His bowling analysis in that match remains the fifth best in Test history and was exemplary of the manner in which Murali carried the hopes of his nation (remember, only five bowlers have taken more than 100 Test wickets for Sri Lanka and the second highest is Chaminda Vaas with 355). This was Sri Lanka’s first Test victory in England, one of the nations that had been against them gaining full Test status in the first place, and remains perhaps their finest.

The Pakistani off-spinner Saqlain Mushtaq has been largely labelled as the man who ‘introduced’ the doosra (‘the other one’ which turns away from the right handed batsmen, into the left handed, from over the wicket) to Test cricket in the late 1990s. Muttiah Muralitharan is undoubtedly the bowler who utilised this delivery most effectively. The genetic deformity that caused such uproar…

(We shall not focus on that here: the ICC tested Murali on three separate occasions and he was never banned or made to in anyway alter his action, for more information: http://en.wikipedia.org/wiki/Muttiah_Muralitharan#Controversy_of_bowling_action)

… also supplied him with a unique amount of flexibility and power in his right shoulder and wrist. This was how he got the ball to turn so dramatically and sharply.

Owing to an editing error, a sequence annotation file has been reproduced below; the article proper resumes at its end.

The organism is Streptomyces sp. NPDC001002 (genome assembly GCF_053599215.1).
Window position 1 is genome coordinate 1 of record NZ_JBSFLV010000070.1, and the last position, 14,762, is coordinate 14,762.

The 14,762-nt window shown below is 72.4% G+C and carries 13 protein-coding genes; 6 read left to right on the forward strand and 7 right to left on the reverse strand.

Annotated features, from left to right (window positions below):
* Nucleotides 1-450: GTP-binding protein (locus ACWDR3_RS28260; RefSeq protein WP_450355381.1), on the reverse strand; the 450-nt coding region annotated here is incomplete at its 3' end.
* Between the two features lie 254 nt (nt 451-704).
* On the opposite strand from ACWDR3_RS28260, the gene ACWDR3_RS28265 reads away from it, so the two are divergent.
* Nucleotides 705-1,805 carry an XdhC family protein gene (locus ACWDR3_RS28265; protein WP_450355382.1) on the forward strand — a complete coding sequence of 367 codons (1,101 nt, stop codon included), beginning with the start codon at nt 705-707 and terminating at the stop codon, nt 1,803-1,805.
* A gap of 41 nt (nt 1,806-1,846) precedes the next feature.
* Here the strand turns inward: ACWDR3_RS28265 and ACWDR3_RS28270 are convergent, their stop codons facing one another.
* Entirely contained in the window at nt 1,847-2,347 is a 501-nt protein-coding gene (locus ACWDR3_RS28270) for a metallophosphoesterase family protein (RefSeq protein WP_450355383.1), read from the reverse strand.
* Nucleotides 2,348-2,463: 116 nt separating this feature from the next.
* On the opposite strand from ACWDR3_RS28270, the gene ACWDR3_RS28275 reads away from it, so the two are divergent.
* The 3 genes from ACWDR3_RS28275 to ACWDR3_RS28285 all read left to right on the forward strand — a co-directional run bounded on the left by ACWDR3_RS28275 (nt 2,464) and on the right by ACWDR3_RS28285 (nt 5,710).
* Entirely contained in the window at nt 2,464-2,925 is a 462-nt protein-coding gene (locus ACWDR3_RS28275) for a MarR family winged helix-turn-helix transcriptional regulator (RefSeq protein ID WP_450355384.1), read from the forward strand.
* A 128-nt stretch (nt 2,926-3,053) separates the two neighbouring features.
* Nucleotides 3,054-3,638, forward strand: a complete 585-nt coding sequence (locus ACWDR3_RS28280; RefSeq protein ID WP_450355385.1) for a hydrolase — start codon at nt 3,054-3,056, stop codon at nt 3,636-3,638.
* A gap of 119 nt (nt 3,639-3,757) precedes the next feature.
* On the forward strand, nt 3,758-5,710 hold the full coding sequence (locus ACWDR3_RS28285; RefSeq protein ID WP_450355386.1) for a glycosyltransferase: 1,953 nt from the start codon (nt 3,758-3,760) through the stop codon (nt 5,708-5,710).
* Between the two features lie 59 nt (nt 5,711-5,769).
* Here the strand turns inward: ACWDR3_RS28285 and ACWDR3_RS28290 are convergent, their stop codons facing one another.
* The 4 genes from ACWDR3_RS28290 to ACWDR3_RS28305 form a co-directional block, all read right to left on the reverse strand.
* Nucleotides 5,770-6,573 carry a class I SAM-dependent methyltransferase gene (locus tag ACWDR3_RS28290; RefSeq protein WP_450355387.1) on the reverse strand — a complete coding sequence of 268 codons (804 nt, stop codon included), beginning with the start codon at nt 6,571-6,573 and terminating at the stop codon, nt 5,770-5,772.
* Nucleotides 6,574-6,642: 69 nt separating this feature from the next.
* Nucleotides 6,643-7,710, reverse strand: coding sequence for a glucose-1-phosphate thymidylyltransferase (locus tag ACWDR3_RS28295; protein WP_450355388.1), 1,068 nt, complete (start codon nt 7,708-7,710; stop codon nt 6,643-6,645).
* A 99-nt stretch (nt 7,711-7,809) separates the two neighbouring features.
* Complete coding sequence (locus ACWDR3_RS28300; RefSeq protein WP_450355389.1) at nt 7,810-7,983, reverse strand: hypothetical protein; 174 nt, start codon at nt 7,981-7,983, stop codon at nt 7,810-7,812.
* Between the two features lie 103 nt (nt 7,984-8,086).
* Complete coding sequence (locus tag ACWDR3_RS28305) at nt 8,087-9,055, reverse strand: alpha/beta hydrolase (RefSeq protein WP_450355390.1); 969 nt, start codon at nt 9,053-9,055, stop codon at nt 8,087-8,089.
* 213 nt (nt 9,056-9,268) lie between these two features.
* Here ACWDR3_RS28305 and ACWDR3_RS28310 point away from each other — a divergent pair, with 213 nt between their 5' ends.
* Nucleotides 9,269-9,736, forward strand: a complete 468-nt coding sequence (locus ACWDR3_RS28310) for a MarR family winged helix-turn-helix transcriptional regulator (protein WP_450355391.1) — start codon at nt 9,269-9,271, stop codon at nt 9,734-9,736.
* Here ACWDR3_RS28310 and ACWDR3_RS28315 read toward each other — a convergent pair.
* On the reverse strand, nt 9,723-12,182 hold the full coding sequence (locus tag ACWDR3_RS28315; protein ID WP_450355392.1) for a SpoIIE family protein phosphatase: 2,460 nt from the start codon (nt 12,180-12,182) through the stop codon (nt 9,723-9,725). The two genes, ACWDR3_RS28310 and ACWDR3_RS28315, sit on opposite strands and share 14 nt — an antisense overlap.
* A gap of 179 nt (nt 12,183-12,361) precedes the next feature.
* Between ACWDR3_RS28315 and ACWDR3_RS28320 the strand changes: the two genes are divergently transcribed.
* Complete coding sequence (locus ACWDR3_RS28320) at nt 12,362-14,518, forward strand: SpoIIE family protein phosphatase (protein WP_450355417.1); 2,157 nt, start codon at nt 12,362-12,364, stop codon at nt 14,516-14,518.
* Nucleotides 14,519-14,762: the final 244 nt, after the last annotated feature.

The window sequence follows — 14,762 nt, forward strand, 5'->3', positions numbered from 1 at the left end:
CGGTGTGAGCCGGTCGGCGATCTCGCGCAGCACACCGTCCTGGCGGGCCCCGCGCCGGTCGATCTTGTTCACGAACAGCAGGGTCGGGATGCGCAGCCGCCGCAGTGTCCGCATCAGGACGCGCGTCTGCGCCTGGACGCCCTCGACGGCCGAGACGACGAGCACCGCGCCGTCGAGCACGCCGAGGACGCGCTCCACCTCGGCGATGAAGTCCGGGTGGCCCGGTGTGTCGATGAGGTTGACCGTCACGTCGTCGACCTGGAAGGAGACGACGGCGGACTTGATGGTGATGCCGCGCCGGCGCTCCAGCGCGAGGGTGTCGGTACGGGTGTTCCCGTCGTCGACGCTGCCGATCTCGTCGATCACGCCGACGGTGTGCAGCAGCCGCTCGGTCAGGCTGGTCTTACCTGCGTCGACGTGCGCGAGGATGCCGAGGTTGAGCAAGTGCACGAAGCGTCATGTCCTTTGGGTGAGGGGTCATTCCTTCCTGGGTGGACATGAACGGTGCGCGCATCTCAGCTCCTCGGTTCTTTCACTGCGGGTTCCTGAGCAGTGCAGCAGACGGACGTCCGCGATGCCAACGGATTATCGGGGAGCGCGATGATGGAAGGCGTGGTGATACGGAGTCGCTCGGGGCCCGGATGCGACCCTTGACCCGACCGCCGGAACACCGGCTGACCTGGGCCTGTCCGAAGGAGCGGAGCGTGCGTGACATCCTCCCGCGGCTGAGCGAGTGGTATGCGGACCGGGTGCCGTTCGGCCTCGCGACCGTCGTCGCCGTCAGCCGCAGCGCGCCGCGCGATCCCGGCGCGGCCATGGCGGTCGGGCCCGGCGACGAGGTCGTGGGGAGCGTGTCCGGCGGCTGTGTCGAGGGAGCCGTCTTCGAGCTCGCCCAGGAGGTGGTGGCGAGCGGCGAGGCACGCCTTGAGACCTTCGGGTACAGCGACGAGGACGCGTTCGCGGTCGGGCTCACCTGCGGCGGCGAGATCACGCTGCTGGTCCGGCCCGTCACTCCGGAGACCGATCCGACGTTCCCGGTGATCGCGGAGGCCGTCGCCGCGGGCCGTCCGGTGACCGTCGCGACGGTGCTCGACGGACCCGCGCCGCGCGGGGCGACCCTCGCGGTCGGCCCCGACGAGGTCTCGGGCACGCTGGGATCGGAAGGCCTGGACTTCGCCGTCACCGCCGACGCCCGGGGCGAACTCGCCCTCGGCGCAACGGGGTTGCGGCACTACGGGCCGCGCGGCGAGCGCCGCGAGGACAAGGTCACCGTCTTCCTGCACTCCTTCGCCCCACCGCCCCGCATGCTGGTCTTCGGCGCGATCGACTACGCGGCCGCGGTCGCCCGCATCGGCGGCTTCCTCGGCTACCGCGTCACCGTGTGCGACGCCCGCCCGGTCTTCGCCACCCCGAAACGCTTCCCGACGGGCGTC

After, one imagines, years of practice, in the second half of his career Murali had the doosra and the power to now do effectively what he wanted with the ball. Throughout the first stage of his career, staggering as the numbers are, some left handers had played him with little trouble. His freakish turn meant that the left hander could avoid playing a large percentage of Murali’s deliveries (which spun away from the left hander) and play each ball based on its line and length alone; not having to worry about being caught LBW or bowled.

The doosra changed this. Just look at how silly poor old Jacob Oram looks here:

http://www.youtube.com/watch?v=l7gEMGDkehE.

Once he had begun to master the doosra, Muralitharan’s stats (somehow) improved: 483 wickets at 20.82 in 71 matches. With the doosra, Muttiah Muralitharan had become the complete spin bowler. He returned to England in 2006 and, again, delivered a match winning performance. You can witness his genius for yourself:

http://www.youtube.com/watch?v=F-3SqsJvyGM

Muralitharan dismissed Alistair Cook, Marcus Trescothick and Andrew Strauss with the doosra: video evidence of his ironing out of potential chinks in his bowling armoury.

I adored watching Muttiah Muralitharan bowl, and it is safe to say that we shall never see another like him. For all the batsmen of the world who turn their arm over with a bit of off-spin in the nets, Murali reminded us all of the potency of the off-break.